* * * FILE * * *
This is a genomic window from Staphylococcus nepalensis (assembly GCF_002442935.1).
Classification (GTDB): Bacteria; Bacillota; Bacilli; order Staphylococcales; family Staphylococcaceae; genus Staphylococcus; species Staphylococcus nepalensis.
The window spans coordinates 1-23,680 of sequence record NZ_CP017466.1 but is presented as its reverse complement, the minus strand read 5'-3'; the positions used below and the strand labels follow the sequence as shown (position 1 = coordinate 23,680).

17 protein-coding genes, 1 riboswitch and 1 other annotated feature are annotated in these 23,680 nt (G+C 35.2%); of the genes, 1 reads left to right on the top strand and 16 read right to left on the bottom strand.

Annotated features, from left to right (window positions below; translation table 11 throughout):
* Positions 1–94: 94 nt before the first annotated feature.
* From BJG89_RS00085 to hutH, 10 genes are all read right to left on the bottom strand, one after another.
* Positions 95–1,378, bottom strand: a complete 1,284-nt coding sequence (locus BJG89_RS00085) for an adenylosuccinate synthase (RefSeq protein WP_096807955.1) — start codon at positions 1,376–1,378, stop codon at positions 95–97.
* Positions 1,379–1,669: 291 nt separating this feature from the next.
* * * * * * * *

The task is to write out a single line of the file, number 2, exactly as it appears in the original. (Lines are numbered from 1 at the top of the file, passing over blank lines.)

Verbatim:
Classification (GTDB): Bacteria; Bacillota; Bacilli; order Staphylococcales; family Staphylococcaceae; genus Staphylococcus; species Staphylococcus nepalensis.